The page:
Elaine appreciates art and everything about the Community & Arts Center. “What’s not to like?” she says of the center.


Cindy DuBois of the Community & Arts Center values Elaine and every single volunteer. The work of these volunteers, in fact, helped earn the center a $15,760 grant award this year from the Missouri Arts Council. “Our volunteers make the Community & Arts Center possible,” Cindy says. “We feel that our center is a community treasure, full of special contributions from local talent. In order to operate this center, and share these community treasures, we need volunteers to fill in whenever possible.”


Volunteers such as Elaine, meanwhile, appreciate being part of the Community & Arts Center team. “It’s not hard,” Elaine says of volunteering, “but it gets you out of the house and around people.”




Stacey SlivinskiStacey Slivinski & Family

Published in October 2008


Living just down the road from Jungermann Road, Stacey Slivinski had made cleaning up a busy stretch of the road a family affair. Stacey started participating in the City of St. Peters’ Adopt-a-Road program about 5 years ago. She gets regular help from her family—husband Russ, the family’s four teens, and now toddler Jake.


“We put Jake in his stroller, and we walk down to Jungermann and make a whole morning of it. We usually end up making a stop at McDonald’s before we’re done,” Stacey says with a smile.


The stretch of Jungermann that Stacey adopted runs from Country Creek Road to Willott Road. The family also cleans up part of their street, Barkwood Trails, along the way. Stacey says they pick up trash several times a year.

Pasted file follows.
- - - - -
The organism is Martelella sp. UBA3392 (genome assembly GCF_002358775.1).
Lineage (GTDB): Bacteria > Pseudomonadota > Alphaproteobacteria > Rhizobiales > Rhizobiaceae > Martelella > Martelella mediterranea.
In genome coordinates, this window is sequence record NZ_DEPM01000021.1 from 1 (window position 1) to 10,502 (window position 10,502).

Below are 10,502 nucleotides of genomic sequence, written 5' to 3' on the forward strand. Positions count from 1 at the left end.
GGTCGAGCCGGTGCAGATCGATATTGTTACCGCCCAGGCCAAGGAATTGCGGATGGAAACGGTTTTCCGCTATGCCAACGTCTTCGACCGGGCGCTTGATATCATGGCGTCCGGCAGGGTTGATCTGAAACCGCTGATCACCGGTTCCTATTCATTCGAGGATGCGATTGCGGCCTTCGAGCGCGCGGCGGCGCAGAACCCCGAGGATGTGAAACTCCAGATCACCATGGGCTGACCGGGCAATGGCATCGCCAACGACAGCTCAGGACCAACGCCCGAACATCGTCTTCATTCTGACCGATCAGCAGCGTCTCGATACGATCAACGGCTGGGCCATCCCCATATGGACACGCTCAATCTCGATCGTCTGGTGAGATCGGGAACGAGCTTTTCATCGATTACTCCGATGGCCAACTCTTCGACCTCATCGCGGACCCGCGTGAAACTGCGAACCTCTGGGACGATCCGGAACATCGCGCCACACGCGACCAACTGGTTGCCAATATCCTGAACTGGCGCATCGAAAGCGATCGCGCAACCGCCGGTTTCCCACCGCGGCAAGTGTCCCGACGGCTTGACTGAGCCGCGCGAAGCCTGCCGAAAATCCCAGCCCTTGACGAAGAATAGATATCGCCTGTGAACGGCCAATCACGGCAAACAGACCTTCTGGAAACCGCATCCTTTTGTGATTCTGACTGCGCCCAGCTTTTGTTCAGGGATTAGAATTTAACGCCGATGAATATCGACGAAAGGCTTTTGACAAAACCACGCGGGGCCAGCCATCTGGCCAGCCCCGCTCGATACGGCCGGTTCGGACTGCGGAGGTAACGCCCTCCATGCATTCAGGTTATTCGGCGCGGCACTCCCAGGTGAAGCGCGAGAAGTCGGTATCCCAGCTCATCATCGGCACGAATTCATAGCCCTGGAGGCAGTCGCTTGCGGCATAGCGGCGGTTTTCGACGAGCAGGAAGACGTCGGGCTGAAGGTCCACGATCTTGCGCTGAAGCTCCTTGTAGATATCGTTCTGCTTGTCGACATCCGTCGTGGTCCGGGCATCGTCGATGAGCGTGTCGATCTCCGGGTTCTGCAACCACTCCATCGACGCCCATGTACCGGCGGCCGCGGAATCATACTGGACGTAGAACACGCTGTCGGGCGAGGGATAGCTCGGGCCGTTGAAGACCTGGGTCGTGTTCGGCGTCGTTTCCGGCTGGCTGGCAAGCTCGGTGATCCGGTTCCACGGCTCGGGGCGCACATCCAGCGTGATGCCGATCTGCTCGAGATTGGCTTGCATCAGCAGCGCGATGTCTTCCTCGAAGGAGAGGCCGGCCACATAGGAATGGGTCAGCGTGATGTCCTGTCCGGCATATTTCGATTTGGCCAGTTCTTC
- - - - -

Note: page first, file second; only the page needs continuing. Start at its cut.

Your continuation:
Tamra, 15, helps regularly. Shannon, 19, Hayden 18, and Danyelle, 17, also contribute to the cause. They use special trash-picking sticks that their father made them. Nephew Cody, 10, also helps when he visits.


This is not the first time Stacey has enlisted as a volunteer. For several years, she has helped deliver meals as part of the St. Peters Senior Center’s Meals on Wheels program. Stacey says that her grandmother came to rely on home-delivered meals in her final months. “Meals on Wheels really blessed our family,” she says.


Stacey points to her faith when asked why she volunteers. “I’ve just always felt that serving is what God put us here for,” she says.




Don CummingsDon Cummings

Published in September 2008


Don Cummings knows where he’ll be early in the morning on Oct. 5. He’ll be at the Rec-Plex Triathlon, the same as the past few years. Don won’t see much of the event—he’ll be too busy registering participants and then handing out awards.


Rec-Plex events such as the Triathlon wouldn’t be possible without volunteers like Don. The Rec-Plex Triathlon, held both in the spring and the fall, has become very popular, drawing several hundred competitors to each event. In a triathlon, participants swim, bike and run long distances in as short as time as possible.